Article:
I hope you will help me answer the question that is the title of this post. I’m looking for answers, not providing them.
Nearly 30 years ago, I conducted a survey for The New York Opera Newsletter when I was the editor of that paper for professional singers. The survey was designed to get some statistical and anecdotal information on whether male and female singers of color had achieved equality alongside other classical singers. Some of the people who responded to that survey submitted stories that showed that discrimination was still common, both in casting and in compensation. For example, I heard that in one production of Porgy and Bess, African-American cast members and choristers were actually paid less than other singers in comparable roles.
Many respondents replied that at that time, it was easier for female African-American singers to be cast in leading roles than it was for males. After all, people observed, top African-American female singers were already being cast in leading roles – Leontine Price, Shirley Verrett, Martina Arroyo and Grace Bumbry among them. Men, the respondents pointed out, were lagging behind. Several respondents had the opinion that opera companies didn’t want to cast Black men in leading roles that ran the risk of having them appear as the love interests of women, possibly non-Black female singers.
For a little context, let’s point out that in those days at least one African-American tenor, George Shirley, had pretty much broken that barrier. (Had he really? I wish I knew what he would have to say.) I saw him perform twice in romantic leading roles: once in Così fan Tutte at Tanglewood and once in Roméo et Juliette at the Metropolitan Opera. He was a singer who had it all – a world-class lyric tenor voice, dashing good looks and fine acting ability. (Sadly, his career seemed to be shorter-lived than it should have been.) Another important African-American singer, the bass-baritone/heldenbariton Simon Estes, was singing more in Europe than here in the States. I regret that I didn’t hear him. His Dutchman was legendary.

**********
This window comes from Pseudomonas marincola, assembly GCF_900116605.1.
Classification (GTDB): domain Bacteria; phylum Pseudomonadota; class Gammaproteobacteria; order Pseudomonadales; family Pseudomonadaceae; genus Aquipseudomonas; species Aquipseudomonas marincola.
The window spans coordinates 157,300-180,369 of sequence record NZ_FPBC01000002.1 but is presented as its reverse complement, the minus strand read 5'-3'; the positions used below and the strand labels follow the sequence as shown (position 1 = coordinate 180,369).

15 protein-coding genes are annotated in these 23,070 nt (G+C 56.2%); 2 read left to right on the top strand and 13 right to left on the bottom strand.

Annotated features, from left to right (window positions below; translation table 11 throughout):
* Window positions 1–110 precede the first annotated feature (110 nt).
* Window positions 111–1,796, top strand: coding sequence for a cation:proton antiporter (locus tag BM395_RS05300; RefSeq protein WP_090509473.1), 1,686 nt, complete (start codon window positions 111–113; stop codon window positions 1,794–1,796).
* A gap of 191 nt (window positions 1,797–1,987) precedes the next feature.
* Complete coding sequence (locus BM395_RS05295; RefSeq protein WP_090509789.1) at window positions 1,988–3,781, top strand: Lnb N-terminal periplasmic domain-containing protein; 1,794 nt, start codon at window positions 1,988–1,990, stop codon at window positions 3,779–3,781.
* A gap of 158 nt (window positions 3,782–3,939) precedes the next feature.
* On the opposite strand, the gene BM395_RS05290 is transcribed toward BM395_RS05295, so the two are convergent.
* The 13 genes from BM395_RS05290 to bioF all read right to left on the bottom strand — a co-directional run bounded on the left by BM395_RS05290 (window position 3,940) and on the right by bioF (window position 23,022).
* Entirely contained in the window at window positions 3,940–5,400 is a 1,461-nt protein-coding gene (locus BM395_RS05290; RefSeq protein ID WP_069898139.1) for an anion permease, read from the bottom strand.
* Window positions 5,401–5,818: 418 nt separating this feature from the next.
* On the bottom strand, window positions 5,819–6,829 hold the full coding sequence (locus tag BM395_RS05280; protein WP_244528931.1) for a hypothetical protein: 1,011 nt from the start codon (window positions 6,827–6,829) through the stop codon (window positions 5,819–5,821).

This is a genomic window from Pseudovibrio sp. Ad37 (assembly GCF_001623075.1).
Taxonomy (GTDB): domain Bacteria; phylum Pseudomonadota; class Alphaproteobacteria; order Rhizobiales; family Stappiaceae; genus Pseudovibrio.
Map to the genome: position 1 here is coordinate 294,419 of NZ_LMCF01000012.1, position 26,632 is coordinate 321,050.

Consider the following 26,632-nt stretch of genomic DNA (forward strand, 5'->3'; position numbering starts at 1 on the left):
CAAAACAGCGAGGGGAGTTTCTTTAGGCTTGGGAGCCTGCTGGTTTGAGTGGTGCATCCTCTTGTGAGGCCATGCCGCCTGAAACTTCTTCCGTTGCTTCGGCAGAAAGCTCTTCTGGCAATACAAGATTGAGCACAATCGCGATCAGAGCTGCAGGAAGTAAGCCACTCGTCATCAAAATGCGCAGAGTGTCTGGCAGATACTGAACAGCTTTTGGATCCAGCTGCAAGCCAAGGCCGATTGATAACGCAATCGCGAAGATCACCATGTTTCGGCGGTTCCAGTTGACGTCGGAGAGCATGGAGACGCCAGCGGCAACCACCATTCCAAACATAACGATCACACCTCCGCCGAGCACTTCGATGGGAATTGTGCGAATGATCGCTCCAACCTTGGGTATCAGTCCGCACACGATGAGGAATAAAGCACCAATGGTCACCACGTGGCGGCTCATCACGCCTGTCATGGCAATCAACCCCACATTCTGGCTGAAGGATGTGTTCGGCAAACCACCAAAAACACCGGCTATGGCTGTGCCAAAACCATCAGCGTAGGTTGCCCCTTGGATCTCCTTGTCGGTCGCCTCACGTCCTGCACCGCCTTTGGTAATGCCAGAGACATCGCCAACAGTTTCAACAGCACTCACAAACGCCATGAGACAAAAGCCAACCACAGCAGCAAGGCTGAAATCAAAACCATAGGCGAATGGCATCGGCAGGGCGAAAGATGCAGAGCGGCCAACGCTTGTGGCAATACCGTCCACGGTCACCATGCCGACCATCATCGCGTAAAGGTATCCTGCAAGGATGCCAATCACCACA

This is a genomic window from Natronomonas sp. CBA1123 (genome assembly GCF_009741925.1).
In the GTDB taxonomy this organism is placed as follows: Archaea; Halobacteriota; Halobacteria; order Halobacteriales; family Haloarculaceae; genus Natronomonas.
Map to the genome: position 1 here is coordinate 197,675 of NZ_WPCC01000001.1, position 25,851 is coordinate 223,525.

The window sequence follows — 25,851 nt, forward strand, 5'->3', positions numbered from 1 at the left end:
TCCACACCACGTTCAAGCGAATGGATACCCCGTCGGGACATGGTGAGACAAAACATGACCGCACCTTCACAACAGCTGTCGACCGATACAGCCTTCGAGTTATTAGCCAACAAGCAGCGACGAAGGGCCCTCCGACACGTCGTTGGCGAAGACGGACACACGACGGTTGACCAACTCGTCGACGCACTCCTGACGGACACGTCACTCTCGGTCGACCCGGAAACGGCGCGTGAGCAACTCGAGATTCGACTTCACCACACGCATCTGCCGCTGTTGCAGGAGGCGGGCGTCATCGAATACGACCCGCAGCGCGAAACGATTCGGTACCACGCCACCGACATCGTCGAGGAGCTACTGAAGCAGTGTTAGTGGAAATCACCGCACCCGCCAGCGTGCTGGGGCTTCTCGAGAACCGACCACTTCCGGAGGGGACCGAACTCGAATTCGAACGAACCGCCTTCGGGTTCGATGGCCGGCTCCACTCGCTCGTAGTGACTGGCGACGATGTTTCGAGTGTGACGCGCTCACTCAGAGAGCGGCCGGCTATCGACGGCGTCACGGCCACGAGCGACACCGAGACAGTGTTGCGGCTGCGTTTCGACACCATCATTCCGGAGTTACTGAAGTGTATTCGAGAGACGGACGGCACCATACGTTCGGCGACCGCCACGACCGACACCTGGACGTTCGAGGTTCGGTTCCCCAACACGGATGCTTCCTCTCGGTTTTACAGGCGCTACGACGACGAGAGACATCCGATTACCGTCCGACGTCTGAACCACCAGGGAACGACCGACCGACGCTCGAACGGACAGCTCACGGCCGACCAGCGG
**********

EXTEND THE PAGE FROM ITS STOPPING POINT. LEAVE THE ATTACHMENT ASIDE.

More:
Here’s a clip of Estes in that role at Bayreuth.
It is also unfortunate that when people are discussing great American baritones, they usually talk about Leonard Warren, Robert Merrill and Sherrill Milnes, but rarely cite either Simon Estes or William Warfield. I had occasion to hear Warfield just once in recital and he was possibly the finest bass-baritone I ever heard, and possibly the greatest singer in any category. I’d place his voice and his artistry alongside Fischer-Dieskau, Hermann Prey and many of the other great baritones I was privileged to hear in those days and since.
Now, a New Age
Today, opera-goers see and hear people like Lawrence Brownlee, an astonishing lyric tenor who, along with Juan-Diego Flores and a handful of others, are proving that the age of true bel canto tenors is not over. (If you remember some of the squawky dudes who were singing Rossini on American stages 25 years ago, you know what I mean.)
And then we come to Eric Owens, a bass-baritone who commanded the attention of both the press and the public with his performances of Alberich in Das Rheingold at the Met two years ago.
And other African-American male singers are on the rise too. For example, there’s Issachah Savage, a formidable young Wagnerian heldentenor I heard a few years ago in a concert of singers who won the Liederkranz competition in New York. This guy has the goods. And there are a number of other young Black male singers who are winning competitions, making the news and getting roles – men like the baritone Ryan Speedo Green.
But, You Tell Me Please . . .
Do you think that the playing field is finally level for African-American male singers? I’m wondering . . .
- Are they more likely to be cast in romantic leading roles in some parts of the country than in others?
- Do they have an easier time being cast in non-romantic parts, like Alberich, than as the love interests?
- Is it still true that it is easier for Black singers to start their careers in Europe than it is in the United States?
Have you heard any comments or stories that are relevant to these questions?
Thank you for thinking and sharing your observations here.